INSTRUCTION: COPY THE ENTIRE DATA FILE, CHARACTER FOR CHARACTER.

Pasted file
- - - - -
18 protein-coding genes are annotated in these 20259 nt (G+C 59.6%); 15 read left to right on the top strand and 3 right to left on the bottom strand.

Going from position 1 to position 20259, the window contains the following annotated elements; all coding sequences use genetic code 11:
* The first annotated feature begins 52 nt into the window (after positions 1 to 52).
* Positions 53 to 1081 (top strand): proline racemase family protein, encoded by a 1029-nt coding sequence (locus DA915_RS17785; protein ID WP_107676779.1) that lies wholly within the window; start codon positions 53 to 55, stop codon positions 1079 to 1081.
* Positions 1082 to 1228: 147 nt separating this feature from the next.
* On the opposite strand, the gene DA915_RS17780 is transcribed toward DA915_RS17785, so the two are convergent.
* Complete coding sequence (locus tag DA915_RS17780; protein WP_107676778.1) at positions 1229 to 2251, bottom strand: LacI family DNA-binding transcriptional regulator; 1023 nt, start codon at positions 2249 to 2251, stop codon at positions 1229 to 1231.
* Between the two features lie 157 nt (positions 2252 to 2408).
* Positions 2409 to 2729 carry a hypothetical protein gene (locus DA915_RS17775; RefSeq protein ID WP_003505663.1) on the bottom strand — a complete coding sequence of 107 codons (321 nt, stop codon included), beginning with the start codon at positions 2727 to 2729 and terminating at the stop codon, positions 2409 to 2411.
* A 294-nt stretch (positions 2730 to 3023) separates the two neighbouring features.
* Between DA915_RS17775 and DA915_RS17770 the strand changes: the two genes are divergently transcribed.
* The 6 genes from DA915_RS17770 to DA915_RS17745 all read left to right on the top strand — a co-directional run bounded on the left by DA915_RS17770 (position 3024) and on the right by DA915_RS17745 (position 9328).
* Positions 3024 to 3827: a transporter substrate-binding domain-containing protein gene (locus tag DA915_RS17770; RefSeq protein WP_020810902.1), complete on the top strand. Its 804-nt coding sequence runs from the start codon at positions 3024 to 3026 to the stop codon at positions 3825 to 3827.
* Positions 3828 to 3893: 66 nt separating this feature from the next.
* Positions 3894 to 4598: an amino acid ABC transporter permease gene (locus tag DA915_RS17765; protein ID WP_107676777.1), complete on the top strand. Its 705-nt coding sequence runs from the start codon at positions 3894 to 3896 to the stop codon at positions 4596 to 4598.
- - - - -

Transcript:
18 protein-coding genes are annotated in these 20259 nt (G+C 59.6%); 15 read left to right on the top strand and 3 right to left on the bottom strand.

Going from position 1 to position 20259, the window contains the following annotated elements; all coding sequences use genetic code 11:
* The first annotated feature begins 52 nt into the window (after positions 1 to 52).
* Positions 53 to 1081 (top strand): proline racemase family protein, encoded by a 1029-nt coding sequence (locus DA915_RS17785; protein ID WP_107676779.1) that lies wholly within the window; start codon positions 53 to 55, stop codon positions 1079 to 1081.
* Positions 1082 to 1228: 147 nt separating this feature from the next.
* On the opposite strand, the gene DA915_RS17780 is transcribed toward DA915_RS17785, so the two are convergent.
* Complete coding sequence (locus tag DA915_RS17780; protein WP_107676778.1) at positions 1229 to 2251, bottom strand: LacI family DNA-binding transcriptional regulator; 1023 nt, start codon at positions 2249 to 2251, stop codon at positions 1229 to 1231.
* Between the two features lie 157 nt (positions 2252 to 2408).
* Positions 2409 to 2729 carry a hypothetical protein gene (locus DA915_RS17775; RefSeq protein ID WP_003505663.1) on the bottom strand — a complete coding sequence of 107 codons (321 nt, stop codon included), beginning with the start codon at positions 2727 to 2729 and terminating at the stop codon, positions 2409 to 2411.
* A 294-nt stretch (positions 2730 to 3023) separates the two neighbouring features.
* Between DA915_RS17775 and DA915_RS17770 the strand changes: the two genes are divergently transcribed.
* The 6 genes from DA915_RS17770 to DA915_RS17745 all read left to right on the top strand — a co-directional run bounded on the left by DA915_RS17770 (position 3024) and on the right by DA915_RS17745 (position 9328).
* Positions 3024 to 3827: a transporter substrate-binding domain-containing protein gene (locus tag DA915_RS17770; RefSeq protein WP_020810902.1), complete on the top strand. Its 804-nt coding sequence runs from the start codon at positions 3024 to 3026 to the stop codon at positions 3825 to 3827.
* Positions 3828 to 3893: 66 nt separating this feature from the next.
* Positions 3894 to 4598: an amino acid ABC transporter permease gene (locus tag DA915_RS17765; protein ID WP_107676777.1), complete on the top strand. Its 705-nt coding sequence runs from the start codon at positions 3894 to 3896 to the stop codon at positions 4596 to 4598.